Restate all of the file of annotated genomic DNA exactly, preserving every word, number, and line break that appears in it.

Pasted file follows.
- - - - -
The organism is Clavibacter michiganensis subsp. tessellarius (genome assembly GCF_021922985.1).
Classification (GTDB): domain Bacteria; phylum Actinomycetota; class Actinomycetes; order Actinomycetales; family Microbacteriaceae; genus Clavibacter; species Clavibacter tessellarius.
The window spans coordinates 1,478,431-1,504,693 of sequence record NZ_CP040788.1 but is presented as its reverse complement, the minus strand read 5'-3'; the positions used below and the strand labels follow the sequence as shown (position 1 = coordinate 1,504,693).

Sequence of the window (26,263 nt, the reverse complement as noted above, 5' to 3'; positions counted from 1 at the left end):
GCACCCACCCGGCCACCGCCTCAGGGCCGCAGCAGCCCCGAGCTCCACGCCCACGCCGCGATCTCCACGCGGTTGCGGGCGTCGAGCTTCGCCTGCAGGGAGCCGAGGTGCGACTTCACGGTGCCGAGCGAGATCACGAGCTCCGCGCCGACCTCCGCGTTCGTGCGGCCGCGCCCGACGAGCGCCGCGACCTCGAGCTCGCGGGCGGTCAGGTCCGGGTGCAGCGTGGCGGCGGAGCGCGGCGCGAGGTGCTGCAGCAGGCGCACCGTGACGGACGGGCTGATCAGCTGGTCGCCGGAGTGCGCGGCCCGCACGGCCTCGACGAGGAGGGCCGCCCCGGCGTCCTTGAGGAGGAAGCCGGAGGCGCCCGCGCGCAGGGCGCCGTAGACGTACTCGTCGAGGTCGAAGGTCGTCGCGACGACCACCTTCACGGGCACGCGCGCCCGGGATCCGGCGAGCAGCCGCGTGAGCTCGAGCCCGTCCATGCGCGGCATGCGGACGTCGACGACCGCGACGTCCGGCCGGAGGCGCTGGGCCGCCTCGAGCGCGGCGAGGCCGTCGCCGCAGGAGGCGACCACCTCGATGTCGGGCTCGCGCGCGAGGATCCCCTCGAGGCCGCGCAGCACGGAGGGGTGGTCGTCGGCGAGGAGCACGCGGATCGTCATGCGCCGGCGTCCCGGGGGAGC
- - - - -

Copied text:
The organism is Clavibacter michiganensis subsp. tessellarius (genome assembly GCF_021922985.1).
Classification (GTDB): domain Bacteria; phylum Actinomycetota; class Actinomycetes; order Actinomycetales; family Microbacteriaceae; genus Clavibacter; species Clavibacter tessellarius.
The window spans coordinates 1,478,431-1,504,693 of sequence record NZ_CP040788.1 but is presented as its reverse complement, the minus strand read 5'-3'; the positions used below and the strand labels follow the sequence as shown (position 1 = coordinate 1,504,693).

Sequence of the window (26,263 nt, the reverse complement as noted above, 5' to 3'; positions counted from 1 at the left end):
GCACCCACCCGGCCACCGCCTCAGGGCCGCAGCAGCCCCGAGCTCCACGCCCACGCCGCGATCTCCACGCGGTTGCGGGCGTCGAGCTTCGCCTGCAGGGAGCCGAGGTGCGACTTCACGGTGCCGAGCGAGATCACGAGCTCCGCGCCGACCTCCGCGTTCGTGCGGCCGCGCCCGACGAGCGCCGCGACCTCGAGCTCGCGGGCGGTCAGGTCCGGGTGCAGCGTGGCGGCGGAGCGCGGCGCGAGGTGCTGCAGCAGGCGCACCGTGACGGACGGGCTGATCAGCTGGTCGCCGGAGTGCGCGGCCCGCACGGCCTCGACGAGGAGGGCCGCCCCGGCGTCCTTGAGGAGGAAGCCGGAGGCGCCCGCGCGCAGGGCGCCGTAGACGTACTCGTCGAGGTCGAAGGTCGTCGCGACGACCACCTTCACGGGCACGCGCGCCCGGGATCCGGCGAGCAGCCGCGTGAGCTCGAGCCCGTCCATGCGCGGCATGCGGACGTCGACGACCGCGACGTCCGGCCGGAGGCGCTGGGCCGCCTCGAGCGCGGCGAGGCCGTCGCCGCAGGAGGCGACCACCTCGATGTCGGGCTCGCGCGCGAGGATCCCCTCGAGGCCGCGCAGCACGGAGGGGTGGTCGTCGGCGAGGAGCACGCGGATCGTCATGCGCCGGCGTCCCGGGGGAGC